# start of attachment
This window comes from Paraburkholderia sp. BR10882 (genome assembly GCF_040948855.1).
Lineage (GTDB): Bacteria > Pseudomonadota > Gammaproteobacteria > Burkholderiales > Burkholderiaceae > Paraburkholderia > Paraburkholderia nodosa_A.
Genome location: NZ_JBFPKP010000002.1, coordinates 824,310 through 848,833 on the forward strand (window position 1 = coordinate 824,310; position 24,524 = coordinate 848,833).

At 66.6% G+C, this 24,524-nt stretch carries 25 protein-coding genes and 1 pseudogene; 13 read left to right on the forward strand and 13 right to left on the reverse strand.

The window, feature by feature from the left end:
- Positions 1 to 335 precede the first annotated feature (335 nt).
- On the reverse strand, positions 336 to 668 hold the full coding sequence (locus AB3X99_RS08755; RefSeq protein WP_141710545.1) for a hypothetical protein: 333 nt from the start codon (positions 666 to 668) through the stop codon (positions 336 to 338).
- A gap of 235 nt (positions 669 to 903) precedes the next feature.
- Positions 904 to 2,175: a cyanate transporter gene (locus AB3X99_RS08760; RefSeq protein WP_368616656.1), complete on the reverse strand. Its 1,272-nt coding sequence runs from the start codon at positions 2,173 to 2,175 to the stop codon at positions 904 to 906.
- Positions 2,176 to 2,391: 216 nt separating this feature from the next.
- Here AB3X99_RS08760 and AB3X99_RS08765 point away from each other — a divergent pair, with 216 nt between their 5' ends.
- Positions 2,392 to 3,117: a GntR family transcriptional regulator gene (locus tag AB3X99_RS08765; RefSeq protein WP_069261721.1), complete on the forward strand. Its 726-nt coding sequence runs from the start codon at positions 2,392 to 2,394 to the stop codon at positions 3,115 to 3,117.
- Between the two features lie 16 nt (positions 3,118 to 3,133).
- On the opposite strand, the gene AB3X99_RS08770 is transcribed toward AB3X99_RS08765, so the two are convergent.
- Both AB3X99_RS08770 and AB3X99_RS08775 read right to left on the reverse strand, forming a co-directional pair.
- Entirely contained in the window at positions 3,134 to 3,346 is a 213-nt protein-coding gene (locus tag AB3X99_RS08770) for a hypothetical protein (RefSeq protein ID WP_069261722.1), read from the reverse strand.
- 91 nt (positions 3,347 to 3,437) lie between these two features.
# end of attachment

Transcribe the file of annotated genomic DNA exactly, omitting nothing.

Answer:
This window comes from Paraburkholderia sp. BR10882 (genome assembly GCF_040948855.1).
Lineage (GTDB): Bacteria > Pseudomonadota > Gammaproteobacteria > Burkholderiales > Burkholderiaceae > Paraburkholderia > Paraburkholderia nodosa_A.
Genome location: NZ_JBFPKP010000002.1, coordinates 824,310 through 848,833 on the forward strand (window position 1 = coordinate 824,310; position 24,524 = coordinate 848,833).

At 66.6% G+C, this 24,524-nt stretch carries 25 protein-coding genes and 1 pseudogene; 13 read left to right on the forward strand and 13 right to left on the reverse strand.

The window, feature by feature from the left end:
- Positions 1 to 335 precede the first annotated feature (335 nt).
- On the reverse strand, positions 336 to 668 hold the full coding sequence (locus AB3X99_RS08755; RefSeq protein WP_141710545.1) for a hypothetical protein: 333 nt from the start codon (positions 666 to 668) through the stop codon (positions 336 to 338).
- A gap of 235 nt (positions 669 to 903) precedes the next feature.
- Positions 904 to 2,175: a cyanate transporter gene (locus AB3X99_RS08760; RefSeq protein WP_368616656.1), complete on the reverse strand. Its 1,272-nt coding sequence runs from the start codon at positions 2,173 to 2,175 to the stop codon at positions 904 to 906.
- Positions 2,176 to 2,391: 216 nt separating this feature from the next.
- Here AB3X99_RS08760 and AB3X99_RS08765 point away from each other — a divergent pair, with 216 nt between their 5' ends.
- Positions 2,392 to 3,117: a GntR family transcriptional regulator gene (locus tag AB3X99_RS08765; RefSeq protein WP_069261721.1), complete on the forward strand. Its 726-nt coding sequence runs from the start codon at positions 2,392 to 2,394 to the stop codon at positions 3,115 to 3,117.
- Between the two features lie 16 nt (positions 3,118 to 3,133).
- On the opposite strand, the gene AB3X99_RS08770 is transcribed toward AB3X99_RS08765, so the two are convergent.
- Both AB3X99_RS08770 and AB3X99_RS08775 read right to left on the reverse strand, forming a co-directional pair.
- Entirely contained in the window at positions 3,134 to 3,346 is a 213-nt protein-coding gene (locus tag AB3X99_RS08770) for a hypothetical protein (RefSeq protein ID WP_069261722.1), read from the reverse strand.
- 91 nt (positions 3,347 to 3,437) lie between these two features.